NPR Staff

Dalton Trumbo was a successful Hollywood screenwriter in the 1930s. Like other writers, his anti-fascism and pro-working-class politics led him to join the American Communist Party. Then in the '40s, Trumbo was part of a group of screenwriters who were blacklisted for being Communists. He was subpoenaed by the House Un-American Activities Committee and after he refused to cooperate, he served a one-year prison sentence for contempt of Congress.

Instant ramen noodles are often looked upon with scorn as cheap food for starving college kids.

But as a new book points out, those noodles are like gold for people in prison.

Gustavo "Goose" Alvarez spent more than a decade locked up on a weapons charge, among others. And during that time, he grew to love ramen noodles. Along with a childhood friend, Clifton Collins Jr., he put together a new book of recipes called Prison Ramen: Recipes And Stories From Behind Bars.

In 2013, the actor Leah Remini left the Church of Scientology after more than 30 years. Her new memoir, Troublemaker, might make her the most famous former Scientologist to publicly criticize the religion. (The Church calls the book "revisionist history.")

The story starts when Remini was nine, growing up in Brooklyn. Her dad had just left, and her mom got a new boyfriend. He was a Scientologist. Her mom joined the church, too.

From El Salvador to Lebanon to Nepal, NPR has been exploring the lives of 15-year-old girls around the world. But what's it like to be 15 in the U.S.? To find out, NPR's Michel Martin spoke with three sophomore girls at Montgomery Blair High School in Silver Spring, Md.

Author Robert Galbraith just loves the band Blue Öyster Cult — in fact, lyrics from the band are all over his latest book, Career of Evil, the third novel in the Cormoran Strike series.

"To be honest, it's the guitar hook. I'm a real sucker for guitars," laughs Galbraith — otherwise known as J.K Rowling. "I've had a crush on many, many a guitarist."

For his third album as Neon Indian, Alan Palomo wanted to take his time. Born in Mexico and raised in Texas, the electronic artist came to music slowly and indirectly — despite having watched his brother learn voice and guitar from their father growing up.

This week, the Chinese government announced a major change: all Chinese families will now be permitted to have two children.

For 35 years, the nation's one-child policy shaped the lives of millions of people around the world — including Ricki Mudd.

Mudd is one of more than 100,000 children, mostly girls, who have been adopted from China since the early 1990s. But unlike many adoptees, Mudd knows her backstory.

She was born to a rural family, in a region where there was intense pressure to have a boy. So her family hid her away, hoping they'd have a son.

The presidential race is close; the gloves come off and the campaigns go negative.

Sound familiar?

That's the premise of the new film Our Brand Is Crisis — which is set in Bolivia, not the contemporary U.S. — and the competing advisers for the two campaigns in the movie include a legendary political strategist who looks a lot like Sandra Bullock.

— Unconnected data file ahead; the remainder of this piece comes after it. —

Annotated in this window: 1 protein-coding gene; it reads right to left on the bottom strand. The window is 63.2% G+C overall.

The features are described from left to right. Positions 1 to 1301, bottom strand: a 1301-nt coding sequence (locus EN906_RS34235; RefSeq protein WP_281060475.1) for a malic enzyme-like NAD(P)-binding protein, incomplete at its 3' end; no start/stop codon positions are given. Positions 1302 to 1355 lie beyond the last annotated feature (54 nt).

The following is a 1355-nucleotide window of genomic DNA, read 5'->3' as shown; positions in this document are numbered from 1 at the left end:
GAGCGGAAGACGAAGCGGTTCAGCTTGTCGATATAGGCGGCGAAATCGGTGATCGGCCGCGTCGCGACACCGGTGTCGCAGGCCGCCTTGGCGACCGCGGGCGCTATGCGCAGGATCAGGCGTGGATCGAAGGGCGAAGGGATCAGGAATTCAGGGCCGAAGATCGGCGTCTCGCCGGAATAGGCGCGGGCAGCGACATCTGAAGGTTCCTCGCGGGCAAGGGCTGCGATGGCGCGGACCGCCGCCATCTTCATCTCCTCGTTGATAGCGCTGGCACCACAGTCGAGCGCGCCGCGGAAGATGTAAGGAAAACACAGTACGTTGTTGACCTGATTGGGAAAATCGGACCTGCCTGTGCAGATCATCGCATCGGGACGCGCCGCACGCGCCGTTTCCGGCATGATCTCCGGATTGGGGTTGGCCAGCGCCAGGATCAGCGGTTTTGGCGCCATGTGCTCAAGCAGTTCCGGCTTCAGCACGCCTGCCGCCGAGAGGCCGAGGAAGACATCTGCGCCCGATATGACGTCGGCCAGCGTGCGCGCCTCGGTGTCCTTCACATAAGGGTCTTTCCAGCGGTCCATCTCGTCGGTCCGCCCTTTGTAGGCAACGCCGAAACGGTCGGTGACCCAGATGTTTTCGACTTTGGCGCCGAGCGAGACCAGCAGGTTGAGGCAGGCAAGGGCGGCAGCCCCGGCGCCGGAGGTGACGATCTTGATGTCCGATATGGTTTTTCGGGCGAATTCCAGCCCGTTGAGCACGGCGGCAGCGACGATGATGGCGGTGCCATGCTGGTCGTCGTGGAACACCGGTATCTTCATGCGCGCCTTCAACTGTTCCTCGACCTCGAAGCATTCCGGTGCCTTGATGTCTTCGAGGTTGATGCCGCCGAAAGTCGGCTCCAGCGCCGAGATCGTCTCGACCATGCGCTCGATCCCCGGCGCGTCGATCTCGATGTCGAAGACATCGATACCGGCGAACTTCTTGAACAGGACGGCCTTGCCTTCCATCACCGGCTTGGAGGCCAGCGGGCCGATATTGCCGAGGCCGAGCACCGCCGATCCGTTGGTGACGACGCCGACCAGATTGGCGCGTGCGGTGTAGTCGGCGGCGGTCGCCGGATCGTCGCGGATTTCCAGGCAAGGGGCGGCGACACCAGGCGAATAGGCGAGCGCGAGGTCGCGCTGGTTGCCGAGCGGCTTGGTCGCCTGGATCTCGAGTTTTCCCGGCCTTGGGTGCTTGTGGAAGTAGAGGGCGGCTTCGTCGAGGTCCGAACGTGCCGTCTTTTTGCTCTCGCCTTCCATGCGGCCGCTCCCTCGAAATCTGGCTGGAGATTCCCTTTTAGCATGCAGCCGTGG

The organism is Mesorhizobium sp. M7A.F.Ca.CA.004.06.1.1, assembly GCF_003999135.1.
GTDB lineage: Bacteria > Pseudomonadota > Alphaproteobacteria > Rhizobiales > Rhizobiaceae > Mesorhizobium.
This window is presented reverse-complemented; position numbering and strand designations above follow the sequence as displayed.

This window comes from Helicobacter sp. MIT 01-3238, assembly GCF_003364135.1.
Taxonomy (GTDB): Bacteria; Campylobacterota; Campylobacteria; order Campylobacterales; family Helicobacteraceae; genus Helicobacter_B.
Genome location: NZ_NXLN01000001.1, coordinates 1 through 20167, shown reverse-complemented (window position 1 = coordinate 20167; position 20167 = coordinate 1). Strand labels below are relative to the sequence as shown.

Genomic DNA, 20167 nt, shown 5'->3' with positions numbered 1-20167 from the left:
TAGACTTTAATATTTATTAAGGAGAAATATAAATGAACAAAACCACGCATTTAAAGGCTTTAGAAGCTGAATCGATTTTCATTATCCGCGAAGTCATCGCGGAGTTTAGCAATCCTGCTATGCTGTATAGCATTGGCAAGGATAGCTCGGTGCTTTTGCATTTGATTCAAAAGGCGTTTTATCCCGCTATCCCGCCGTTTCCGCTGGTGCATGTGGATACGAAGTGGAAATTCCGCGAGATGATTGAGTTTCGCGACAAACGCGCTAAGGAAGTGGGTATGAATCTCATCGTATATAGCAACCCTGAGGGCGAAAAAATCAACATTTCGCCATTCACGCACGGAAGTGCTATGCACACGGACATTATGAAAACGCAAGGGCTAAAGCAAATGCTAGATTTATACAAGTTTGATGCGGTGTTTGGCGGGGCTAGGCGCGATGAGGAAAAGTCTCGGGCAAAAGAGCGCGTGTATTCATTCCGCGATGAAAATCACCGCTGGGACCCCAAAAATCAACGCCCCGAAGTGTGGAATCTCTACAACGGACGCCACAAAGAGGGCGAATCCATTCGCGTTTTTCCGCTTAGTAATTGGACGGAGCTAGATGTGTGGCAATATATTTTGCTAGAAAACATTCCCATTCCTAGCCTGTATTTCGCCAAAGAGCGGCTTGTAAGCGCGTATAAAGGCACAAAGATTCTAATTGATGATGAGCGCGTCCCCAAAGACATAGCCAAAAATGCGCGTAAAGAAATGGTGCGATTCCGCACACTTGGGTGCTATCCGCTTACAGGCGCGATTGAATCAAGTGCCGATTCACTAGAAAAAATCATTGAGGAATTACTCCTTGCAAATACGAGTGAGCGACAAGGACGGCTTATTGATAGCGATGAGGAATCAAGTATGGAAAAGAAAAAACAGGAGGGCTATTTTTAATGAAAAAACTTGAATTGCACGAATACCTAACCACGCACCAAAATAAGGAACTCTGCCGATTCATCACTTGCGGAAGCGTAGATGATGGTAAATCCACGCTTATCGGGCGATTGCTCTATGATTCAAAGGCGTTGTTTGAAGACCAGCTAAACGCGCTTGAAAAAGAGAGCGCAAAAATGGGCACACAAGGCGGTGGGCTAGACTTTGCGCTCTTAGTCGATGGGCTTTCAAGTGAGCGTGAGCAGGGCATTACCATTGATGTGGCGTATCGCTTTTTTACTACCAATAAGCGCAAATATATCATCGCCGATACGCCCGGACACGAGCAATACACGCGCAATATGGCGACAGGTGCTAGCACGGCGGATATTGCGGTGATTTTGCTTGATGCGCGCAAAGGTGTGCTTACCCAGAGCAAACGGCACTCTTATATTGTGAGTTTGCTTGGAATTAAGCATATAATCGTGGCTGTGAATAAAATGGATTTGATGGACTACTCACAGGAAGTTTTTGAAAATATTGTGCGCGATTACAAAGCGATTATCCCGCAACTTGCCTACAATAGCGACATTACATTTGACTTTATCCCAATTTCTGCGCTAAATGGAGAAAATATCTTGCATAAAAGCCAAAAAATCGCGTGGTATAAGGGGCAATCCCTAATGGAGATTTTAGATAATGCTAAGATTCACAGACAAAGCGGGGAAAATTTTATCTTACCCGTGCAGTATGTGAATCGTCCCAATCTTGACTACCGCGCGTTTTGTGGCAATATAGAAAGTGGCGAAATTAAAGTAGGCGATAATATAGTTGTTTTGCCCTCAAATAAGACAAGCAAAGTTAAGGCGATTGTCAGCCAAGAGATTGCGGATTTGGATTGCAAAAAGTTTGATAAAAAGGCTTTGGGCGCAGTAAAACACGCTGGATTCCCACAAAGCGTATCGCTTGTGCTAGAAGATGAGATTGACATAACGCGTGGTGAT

In the mid-1960s a young David Hare was touring the U.S. in a somewhat unlikely way: He'd gotten a job cleaning and repainting a beach house for a therapist in Los Angeles, and she had arranged for him to stay with a succession of her patients as he traveled around the country.

"I knew what their problems were because I'd redone her filing system ..." Hare tells NPR's Scott Simon. "It certainly gave me a highly colored view of America for the first time."

In September 1975, Time magazine featured decorated Vietnam veteran Leonard Matlovich on the cover. His name was clearly visible on his Air Force uniform, and the headline read: "I Am a Homosexual."

Matlovich — who had come out in a letter to his commanding officer before the cover ran — was challenging the military ban on gay service members.

NPR Music editors have determined that phrases in 10 stories filed jointly on the NPR Music and WQXR websites were copied from other sources without attribution. They were written for NPR and WQXR by Brian Wise, the online editor at WQXR, a classical radio station owned by New York Public Radio. Effective Oct. 28, Mr. Wise resigned following the discovery of plagiarism in these stories.

Sure, our smartphones know a lot about who we are.

If you have an Android smartphone, you may not know that Google saves all of the voice commands you give it. They're archived online in your Google account.

In 1966, author A.E. Hotchner published Papa Hemingway, the memoir of his 13-year friendship and many conversations with Ernest Hemingway, who had taken his own life a few years earlier.

The book's publication was contested and controversial — Hemingway's widow, his fourth wife, Mary, went to court to block it. She failed, and the book came out.

If you play today's massively multiplayer online role-playing games — World of Warcraft or Final Fantasy, for example — you have a 1970s tabletop game to thank, says author Michael Witwer.

Witwer has just written a biography of Gary Gygax, the co-creator of Dungeons & Dragons.

"Even first-person shooters like Call of Duty have some of the roots at least in tabletop role-playing games," he tells NPR's Ari Shapiro.

Welcome to the third session of the Morning Edition Reads book club! Here's how it works: A well-known writer will pick a book he or she loved. We'll all read it. Then, you'll send us your questions about the book. About a month later, we'll reconvene to talk about the book with the author and the writer who picked it.